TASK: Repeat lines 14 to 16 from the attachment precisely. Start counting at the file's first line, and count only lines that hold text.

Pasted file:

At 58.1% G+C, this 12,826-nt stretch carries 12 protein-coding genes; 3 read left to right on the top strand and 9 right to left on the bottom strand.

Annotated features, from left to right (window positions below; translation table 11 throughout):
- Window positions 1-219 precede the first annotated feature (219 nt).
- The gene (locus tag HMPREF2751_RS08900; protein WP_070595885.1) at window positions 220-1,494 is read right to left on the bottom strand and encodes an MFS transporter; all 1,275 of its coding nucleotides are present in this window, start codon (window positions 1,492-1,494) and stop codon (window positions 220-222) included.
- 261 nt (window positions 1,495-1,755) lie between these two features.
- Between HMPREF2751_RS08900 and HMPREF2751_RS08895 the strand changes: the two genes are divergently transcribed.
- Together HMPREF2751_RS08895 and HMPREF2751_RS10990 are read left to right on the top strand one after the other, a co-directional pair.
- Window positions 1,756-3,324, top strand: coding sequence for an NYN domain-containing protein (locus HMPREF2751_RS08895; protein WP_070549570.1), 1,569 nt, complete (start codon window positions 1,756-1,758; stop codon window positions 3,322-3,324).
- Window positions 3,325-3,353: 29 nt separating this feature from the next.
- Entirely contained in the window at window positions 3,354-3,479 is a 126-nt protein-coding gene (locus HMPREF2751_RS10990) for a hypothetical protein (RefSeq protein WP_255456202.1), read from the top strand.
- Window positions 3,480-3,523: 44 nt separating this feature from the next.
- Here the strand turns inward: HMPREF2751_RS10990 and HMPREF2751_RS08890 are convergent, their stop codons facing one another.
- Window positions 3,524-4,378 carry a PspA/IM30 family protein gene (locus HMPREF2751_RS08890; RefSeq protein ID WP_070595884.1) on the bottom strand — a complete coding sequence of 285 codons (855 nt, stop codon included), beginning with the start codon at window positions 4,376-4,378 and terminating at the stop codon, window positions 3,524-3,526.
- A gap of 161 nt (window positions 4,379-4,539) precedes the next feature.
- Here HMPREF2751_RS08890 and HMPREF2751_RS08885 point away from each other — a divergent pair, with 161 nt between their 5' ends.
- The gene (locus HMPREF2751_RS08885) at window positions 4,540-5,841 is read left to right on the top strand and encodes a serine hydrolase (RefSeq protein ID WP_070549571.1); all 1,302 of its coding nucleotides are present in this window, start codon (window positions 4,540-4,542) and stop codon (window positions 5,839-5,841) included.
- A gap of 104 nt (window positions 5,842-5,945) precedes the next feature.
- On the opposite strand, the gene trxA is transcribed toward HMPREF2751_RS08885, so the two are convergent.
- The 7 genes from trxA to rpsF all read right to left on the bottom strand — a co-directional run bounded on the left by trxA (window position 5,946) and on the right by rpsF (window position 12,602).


- A gap of 161 nt (window positions 4,379-4,539) precedes the next feature.
- Here HMPREF2751_RS08890 and HMPREF2751_RS08885 point away from each other — a divergent pair, with 161 nt between their 5' ends.
- The gene (locus HMPREF2751_RS08885) at window positions 4,540-5,841 is read left to right on the top strand and encodes a serine hydrolase (RefSeq protein ID WP_070549571.1); all 1,302 of its coding nucleotides are present in this window, start codon (window positions 4,540-4,542) and stop codon (window positions 5,839-5,841) included.